Strike action is threatening to cause misery for thousands of Britons travelling during the festive period.
Here's everything you need to know about how trains and flights will be affected.
Will I be able to get home for Christmas?
Yes. But it is likely to be an extremely stressful process, even with painstaking planning.
It all depends on how far you are travelling and what alternatives means of transport there are.
The trains will be significantly disrupted.
Students returning from university will be hit by strikes on Friday, Dec 16 and Saturday, Dec 17, for instance. Workers hoping to see loved ones will suffer from action on Saturday, Dec 24 and it is likely that trains on Friday 23 Dec will be packed as a result.
On strike days, just one in five services will run and the last train will be around 6pm.
The impact on flights is less clear.
Airlines say that because they were not planning to run pre-pandemic flight numbers, airports should still be able to cope without cancelling flights.
But this does not mean pain-free travelling. Suella Braverman, the Home Secretary, said: "If they go ahead with those strikes there will be undeniable, serious disruption caused to many thousands of people who have holiday plans.”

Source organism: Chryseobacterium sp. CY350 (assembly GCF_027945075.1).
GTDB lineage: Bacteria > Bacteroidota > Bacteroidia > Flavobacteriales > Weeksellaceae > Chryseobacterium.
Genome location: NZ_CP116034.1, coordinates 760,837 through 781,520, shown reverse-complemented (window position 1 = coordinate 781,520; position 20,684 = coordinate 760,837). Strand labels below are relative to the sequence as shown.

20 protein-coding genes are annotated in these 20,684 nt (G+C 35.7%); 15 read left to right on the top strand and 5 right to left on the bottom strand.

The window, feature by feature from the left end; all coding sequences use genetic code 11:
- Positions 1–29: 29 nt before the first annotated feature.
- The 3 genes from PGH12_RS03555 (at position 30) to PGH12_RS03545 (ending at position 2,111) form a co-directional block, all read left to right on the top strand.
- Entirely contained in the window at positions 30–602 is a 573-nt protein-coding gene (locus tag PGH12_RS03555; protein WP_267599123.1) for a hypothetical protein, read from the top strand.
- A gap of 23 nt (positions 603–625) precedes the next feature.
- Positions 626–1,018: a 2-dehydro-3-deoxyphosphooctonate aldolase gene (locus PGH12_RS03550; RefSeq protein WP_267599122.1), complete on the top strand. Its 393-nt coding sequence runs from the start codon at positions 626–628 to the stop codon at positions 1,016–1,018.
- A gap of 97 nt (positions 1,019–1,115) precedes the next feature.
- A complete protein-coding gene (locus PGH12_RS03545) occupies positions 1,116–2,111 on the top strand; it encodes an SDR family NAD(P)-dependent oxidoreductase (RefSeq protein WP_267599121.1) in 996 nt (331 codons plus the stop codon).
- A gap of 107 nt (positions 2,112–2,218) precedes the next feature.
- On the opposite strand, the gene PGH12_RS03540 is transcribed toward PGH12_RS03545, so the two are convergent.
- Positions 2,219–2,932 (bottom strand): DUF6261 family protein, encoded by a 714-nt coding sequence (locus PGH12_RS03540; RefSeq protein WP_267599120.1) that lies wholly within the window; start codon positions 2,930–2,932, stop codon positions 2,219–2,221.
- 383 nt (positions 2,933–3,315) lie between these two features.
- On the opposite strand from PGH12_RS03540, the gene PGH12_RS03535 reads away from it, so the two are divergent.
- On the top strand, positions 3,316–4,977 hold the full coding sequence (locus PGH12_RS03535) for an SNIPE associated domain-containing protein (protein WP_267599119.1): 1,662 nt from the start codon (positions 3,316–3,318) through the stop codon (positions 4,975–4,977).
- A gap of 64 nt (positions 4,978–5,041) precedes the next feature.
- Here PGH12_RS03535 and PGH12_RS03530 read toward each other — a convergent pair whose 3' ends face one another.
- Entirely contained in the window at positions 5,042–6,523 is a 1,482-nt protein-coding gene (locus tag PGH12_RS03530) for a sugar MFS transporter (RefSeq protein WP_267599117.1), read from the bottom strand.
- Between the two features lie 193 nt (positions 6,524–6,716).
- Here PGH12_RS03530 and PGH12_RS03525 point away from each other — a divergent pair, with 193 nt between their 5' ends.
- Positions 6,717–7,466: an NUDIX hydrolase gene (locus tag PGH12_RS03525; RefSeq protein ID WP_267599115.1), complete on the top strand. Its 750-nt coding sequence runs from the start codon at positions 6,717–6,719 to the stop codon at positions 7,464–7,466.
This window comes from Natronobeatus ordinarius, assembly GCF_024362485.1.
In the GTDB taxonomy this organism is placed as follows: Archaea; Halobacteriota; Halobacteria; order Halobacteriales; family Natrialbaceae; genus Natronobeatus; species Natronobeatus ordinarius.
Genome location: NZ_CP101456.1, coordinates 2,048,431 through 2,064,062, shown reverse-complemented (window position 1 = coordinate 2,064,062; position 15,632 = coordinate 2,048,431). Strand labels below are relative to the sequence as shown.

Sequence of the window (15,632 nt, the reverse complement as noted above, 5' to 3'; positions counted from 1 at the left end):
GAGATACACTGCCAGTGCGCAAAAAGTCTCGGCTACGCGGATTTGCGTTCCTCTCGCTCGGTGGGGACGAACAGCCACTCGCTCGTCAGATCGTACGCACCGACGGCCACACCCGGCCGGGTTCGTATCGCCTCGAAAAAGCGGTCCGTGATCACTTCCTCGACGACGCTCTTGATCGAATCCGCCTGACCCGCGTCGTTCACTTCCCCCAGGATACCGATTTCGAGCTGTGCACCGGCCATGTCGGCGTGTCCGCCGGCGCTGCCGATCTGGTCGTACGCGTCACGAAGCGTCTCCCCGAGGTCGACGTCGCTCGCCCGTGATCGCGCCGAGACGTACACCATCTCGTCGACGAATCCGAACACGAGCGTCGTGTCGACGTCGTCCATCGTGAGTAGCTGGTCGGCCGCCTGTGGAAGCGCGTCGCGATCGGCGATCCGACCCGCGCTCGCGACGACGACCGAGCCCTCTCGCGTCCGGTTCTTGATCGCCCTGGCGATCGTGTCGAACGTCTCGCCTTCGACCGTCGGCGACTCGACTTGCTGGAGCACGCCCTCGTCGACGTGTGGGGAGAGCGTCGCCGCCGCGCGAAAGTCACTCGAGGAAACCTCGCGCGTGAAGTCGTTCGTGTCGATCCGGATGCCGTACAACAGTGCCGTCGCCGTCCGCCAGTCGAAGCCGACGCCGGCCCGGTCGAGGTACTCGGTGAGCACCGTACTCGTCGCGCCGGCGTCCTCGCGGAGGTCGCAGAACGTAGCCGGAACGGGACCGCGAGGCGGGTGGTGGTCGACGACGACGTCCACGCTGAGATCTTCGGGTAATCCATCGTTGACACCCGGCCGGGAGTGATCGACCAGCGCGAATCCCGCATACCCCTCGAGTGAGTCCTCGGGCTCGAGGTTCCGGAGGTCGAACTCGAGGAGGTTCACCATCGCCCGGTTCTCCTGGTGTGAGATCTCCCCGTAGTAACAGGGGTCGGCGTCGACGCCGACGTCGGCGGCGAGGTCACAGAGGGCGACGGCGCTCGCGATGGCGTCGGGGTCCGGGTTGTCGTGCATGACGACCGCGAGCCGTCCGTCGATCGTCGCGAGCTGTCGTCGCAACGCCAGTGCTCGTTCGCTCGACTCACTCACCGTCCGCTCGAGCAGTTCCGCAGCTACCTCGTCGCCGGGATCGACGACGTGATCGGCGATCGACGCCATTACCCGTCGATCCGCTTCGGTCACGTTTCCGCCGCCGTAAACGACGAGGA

Train strikes, delays and cancellations
Nationwide RMT strikes:
Tuesday December 13 Wednesday December 14
Friday December 16
Saturday December 17
Saturday December 24
Monday December 26
Tuesday December 27
Tuesday January 3
Wednesday January 4
Friday January 6
Saturday January 7
There are also a series of further regional rail strikes on other dates in December.
Sunday 11 December - RMT Avanti West Coast strike Monday 12 December - RMT Avanti West Coast strike
Friday December 23 - Unite strike impacting East Midlands Railways
Saturday December 24 - Unite strike impacting East Midlands Railways
First and last train information
Rail workers are due to walk out from Christmas Eve to December 27, although no trains typically run on Christmas Day and only limited services run on Boxing Day. However, it will mean tens of thousands of people planning festive get-aways could be left stranded around the country, and unable to spend the holidays with their families.
Outside of the Christmas weekend walkouts, on other strike days, it is expected that just one in five trains will run and nearly all operators will be impacted.
On the days following a strike – so-called “shoulder days” – timetables will be roughly 60pc of normal.
Avanti has said it expects its services to be significantly reduced on December 11/12 due to industrial action. East Midlands Railway has warned services will be extremely limited with last departures by 4.30pm on strike days.
Airport strikes, delays and cancellations: international and domestic flights
What do airlines say?
So far, not a lot. The sentiment is that although cancellations will not be rife, disruption is going to be significant.
British Airways - is yet to comment. Sources said it was hopeful that disruption would be kept to a minimum.
EasyJet - said it was "too early" to say what impact the strikes would have on its flight schedules, but said it was planning to operate as normal. "As you would expect, we are in talks with the individual airports on their contingency plans.”
Jet2 - “We very much intend to operate our full schedule of flights.”
Virgin Atlantic - said it was working to “minimise disruption".